TITLE

Analysis of sorption and bioavailability of different species of mercury on model soil components using XAS techniques and sensor bacteria

AUTHOR(S)
Bernaus, Anna; Gaona, Xavier; Ivask, Angela; Kahru, Anne; Valiente, Manuel
PUB. DATE
August 2005
SOURCE
Analytical & Bioanalytical Chemistry;Aug2005, Vol. 382 Issue 7, p1541
SOURCE TYPE
Academic Journal
DOC. TYPE
Article
ABSTRACT
The present work studies the adsorption behaviour of mercury species on different soil components (montmorillonite, kaolinite and humic acid) spiked with CH3HgCl and CH3HgOH at different pH values, by using XAS techniques and bacterial mercury sensors in order to evaluate the availability of methyl mercury on soil components. The study details and discusses different aspects of the adsorption process, including sample preparation (with analysis of adsorbed methyl mercury by ICP-OES), the various adsorption conditions, and the characterization of spiked samples by XAS techniques performed at two synchrotron facilities (ESRF in Grenoble, France and HASYLAB in Hamburg, Germany), as well as bioavailability studies using mercury-specific sensor bacteria. Results show that XAS is a valuable qualitative technique that can be used to identify the bonding character of the Hg in mercury environment. The amount of methyl in mercury adsorbed to montmorillonite was pH-dependent while for all soil components studied, the bond character was not affected by pH. On the other hand, clays exhibited more ionic bonding character than humic acids did with methyl mercury. This interaction has a higher covalent character and so it is more stable for CH3HgOH than for CH3HgCl, due to the higher reactivity of the hydroxyl group arising from the possible formation of hydrogen bonds. The bioavailability of methyl mercury adsorbed to montmorillonite, kaolinite and humic acids was measured using recombinant luminescent sensor bacterium Escherichia coli MC1061 (pmerBRBSluc). In case of contact exposure (suspension assays), the results showed that the bioavailability was higher than it was for exposure to particle-free extracts prepared from these suspensions. The highest bioavailability of methyl mercury was found in suspensions of montmorillonite (about 50% of the total amount), while the bioavailabilities of kaolinite and humic acids were five times lower (about 10%). The behaviour of methyl mercury in the presence of montmorillonite could be explained by the more ionic bonding character of this system, in contrast to the more covalent bonding character observed for humic acids. Thus, XAS techniques seem to provide promising tools for investigating the mechanisms behind the observed bioavailabilities of metals in various environmental matrices, an important topic in environmental toxicology.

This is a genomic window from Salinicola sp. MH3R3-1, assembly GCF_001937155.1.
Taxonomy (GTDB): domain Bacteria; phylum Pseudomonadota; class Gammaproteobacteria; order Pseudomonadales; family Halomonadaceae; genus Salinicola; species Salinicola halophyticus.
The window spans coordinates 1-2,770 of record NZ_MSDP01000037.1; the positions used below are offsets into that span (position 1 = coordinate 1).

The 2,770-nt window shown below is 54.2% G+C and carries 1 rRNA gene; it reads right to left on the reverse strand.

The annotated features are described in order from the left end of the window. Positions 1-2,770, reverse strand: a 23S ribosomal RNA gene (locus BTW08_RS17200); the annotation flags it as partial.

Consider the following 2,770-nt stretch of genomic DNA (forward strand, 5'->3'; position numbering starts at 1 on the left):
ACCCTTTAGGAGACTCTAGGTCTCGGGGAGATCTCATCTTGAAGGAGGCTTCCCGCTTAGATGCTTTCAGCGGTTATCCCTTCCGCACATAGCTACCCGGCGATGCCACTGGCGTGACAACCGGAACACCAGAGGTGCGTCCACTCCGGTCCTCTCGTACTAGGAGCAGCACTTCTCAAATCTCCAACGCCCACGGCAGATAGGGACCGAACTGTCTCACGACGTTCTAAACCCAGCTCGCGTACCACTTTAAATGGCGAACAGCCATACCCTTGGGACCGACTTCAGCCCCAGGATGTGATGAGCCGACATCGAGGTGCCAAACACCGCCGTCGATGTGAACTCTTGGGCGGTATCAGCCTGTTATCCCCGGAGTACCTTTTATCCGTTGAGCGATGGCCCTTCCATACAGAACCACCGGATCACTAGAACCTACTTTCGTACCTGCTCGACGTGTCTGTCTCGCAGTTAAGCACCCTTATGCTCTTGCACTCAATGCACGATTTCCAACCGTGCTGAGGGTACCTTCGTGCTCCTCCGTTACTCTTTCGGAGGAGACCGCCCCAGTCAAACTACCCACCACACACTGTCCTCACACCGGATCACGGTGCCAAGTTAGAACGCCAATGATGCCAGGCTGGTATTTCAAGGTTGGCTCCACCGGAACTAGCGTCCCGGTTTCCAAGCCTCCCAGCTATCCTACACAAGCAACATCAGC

ACCESSION #
17719886

 

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